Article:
4/21/12
 
onedollarwed says:
When people wow at my driving, and ask how I do it, I'll explain about ball position and alignment. They seem to lose interest, and are somehow resigned to hitting their driver like crap. This is not a mystery, but people keep bringing up the concept that "people are happy with their miserable playing/ scoring." I understand that too. What explains that is the difference between INTRINSIC and EXTRINSIC rewards. Intrinsic rewards come from the activity itself: if you make a great omelet, it will taste great (the intrinsic reward). You'll probably make it again, and repeat the methods and ingredients which give you the reward. Extrinsic rewards are like ratings, awards, social approval, etc. So as a golfer, if you shoot lousy, but have a great time because of the beers, cigars, and yucks, you'll probably do more of those and less practice and learning. Plus, your friends can actually enjoy and/or profit from your ineptitude.
4/21/12
 
onedollarwed says:
John Updike writes extensively about being the lovable loser, who always missed the big putt for his group. When he gained a helpful swing thought and improved markedly for a time he made his club-mates uncomfortable. You have to ask yourself what you attribute a successful golf outing to: low score, social approval, or luck? Be honest. Whichever you choose, what do you attribute that success to: scoring (hard work, innate ability, luck/cheating), social approval (well chosen beer/cigars, innate likability, you shower everybody with money and gifts), luck (prayer, innate luckiness, you deserve it). Just like with the nine shot types, we could say that there are 9 success types. If somehow you landed on the scoring/hard work area, you probably know what's getting you the results. Reading and writing here in this forum has definitely been a part of my success because it leads to much research and development. What you think about what you do is very important! I thank all of you!
4/21/12
 
aaronm04 says:
Whenever I really pound the ball off the tee, I arrive at my ball thinking what a great drive that was and calculate distance, etc. Then I'll hit a not-so-good approach shot and I get frustrated. Suddenly, the magnificence of my drive is a distant memory because my birdie chance got a lot more difficult.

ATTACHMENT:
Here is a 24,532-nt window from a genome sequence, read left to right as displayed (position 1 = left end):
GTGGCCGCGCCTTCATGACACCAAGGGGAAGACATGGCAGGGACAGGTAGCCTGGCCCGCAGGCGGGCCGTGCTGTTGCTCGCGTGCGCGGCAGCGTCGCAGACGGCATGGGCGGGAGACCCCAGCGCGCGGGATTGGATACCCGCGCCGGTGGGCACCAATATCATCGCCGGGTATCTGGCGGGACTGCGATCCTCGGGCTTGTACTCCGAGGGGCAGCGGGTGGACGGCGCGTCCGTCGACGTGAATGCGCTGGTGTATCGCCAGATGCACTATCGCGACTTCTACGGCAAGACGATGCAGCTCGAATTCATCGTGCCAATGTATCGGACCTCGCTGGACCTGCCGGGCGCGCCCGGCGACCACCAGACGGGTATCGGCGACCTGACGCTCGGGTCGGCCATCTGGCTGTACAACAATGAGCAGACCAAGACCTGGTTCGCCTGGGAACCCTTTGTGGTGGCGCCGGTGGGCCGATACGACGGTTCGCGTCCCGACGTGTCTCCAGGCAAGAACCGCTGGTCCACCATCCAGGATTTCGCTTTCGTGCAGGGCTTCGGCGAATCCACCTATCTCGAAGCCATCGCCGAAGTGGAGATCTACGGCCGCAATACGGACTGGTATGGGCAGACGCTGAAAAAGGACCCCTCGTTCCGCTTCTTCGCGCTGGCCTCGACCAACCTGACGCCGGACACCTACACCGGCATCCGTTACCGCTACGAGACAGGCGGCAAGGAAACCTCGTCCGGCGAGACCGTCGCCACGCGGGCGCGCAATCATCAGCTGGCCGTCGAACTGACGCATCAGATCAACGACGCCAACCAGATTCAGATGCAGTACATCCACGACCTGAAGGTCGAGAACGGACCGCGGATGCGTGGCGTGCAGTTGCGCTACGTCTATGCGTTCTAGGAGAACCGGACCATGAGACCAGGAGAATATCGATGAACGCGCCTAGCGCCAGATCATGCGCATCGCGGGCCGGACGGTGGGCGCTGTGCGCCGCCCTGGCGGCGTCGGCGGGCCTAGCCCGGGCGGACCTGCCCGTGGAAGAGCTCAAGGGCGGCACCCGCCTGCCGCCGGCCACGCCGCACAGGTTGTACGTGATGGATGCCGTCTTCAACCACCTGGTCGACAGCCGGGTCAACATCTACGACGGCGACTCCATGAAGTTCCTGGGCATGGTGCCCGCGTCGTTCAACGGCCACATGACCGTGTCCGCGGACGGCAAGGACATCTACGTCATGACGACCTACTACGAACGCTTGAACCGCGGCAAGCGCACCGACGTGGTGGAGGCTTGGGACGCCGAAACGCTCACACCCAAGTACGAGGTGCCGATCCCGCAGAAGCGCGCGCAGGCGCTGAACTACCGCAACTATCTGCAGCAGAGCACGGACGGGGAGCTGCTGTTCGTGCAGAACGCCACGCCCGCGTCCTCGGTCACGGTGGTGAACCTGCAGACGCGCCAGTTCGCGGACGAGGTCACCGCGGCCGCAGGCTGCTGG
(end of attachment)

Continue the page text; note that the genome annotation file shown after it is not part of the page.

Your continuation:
In other words, I actually feel better when I stick my approach close than when I bomb it. It's sad that, according the The Wedge Guy, more people don't derive the same pleasure from that aspect of the game.
4/21/12
 
Werepuppie says:
Very true aaronm04.The avg golfer would score better if he never hit a club higher than a 5iron ever.One day I may try this method,but hitting a long drive feels so good.Not near as good as a great approach shot though.
4/21/12
 
The Ghost says:
For me I want it all I want a bomb of tee shot and great approach shot
4/21/12
 
glenrich says:
The root of the long ball facination is the dream of becoming a Pro.
If you can only play tour caliber golf from the forward tees, you can't be a pro.
You have to hit the long ball if you want to be a pro.
To give up the long ball is to give up the dream.
I do not think this is all that new either.
I remember reading in the Little Red Book about Harvey Pennick deciding to give up his Pro tour dream after seeing Sam Snead pounding drives on the range. He knew he wasn't long enough and decided to teach instead.
4/21/12
 
DaRupp13 says:
In all seriousness, I agree with aaronm04. Sticking an approach is SO much more exciting than bombing a drive. When I watch the pro's, it's the approach shots that I want to see (see Bubba final playoff hole of Master's). GIR is my goal this year with practice in putting. It's tough to get GIR's if you're hitting from the rough all the time.
4/21/12
 
QuickBrownFox says:
I agree with Wedgeguy about the preoccupation with distance. I have 3 junior golfers - aged 11,10&9 who have regular coaching and the older ones junior comps. Distance is a natural focus because the better they get, the more they get exposed to older kids who hit it further and the course becomes more playable even off junior tees. They should also learn that they can beat bigger hitters with a sharper short game, but this takes insight which comes with age and quality mentoring (not video swing analysis).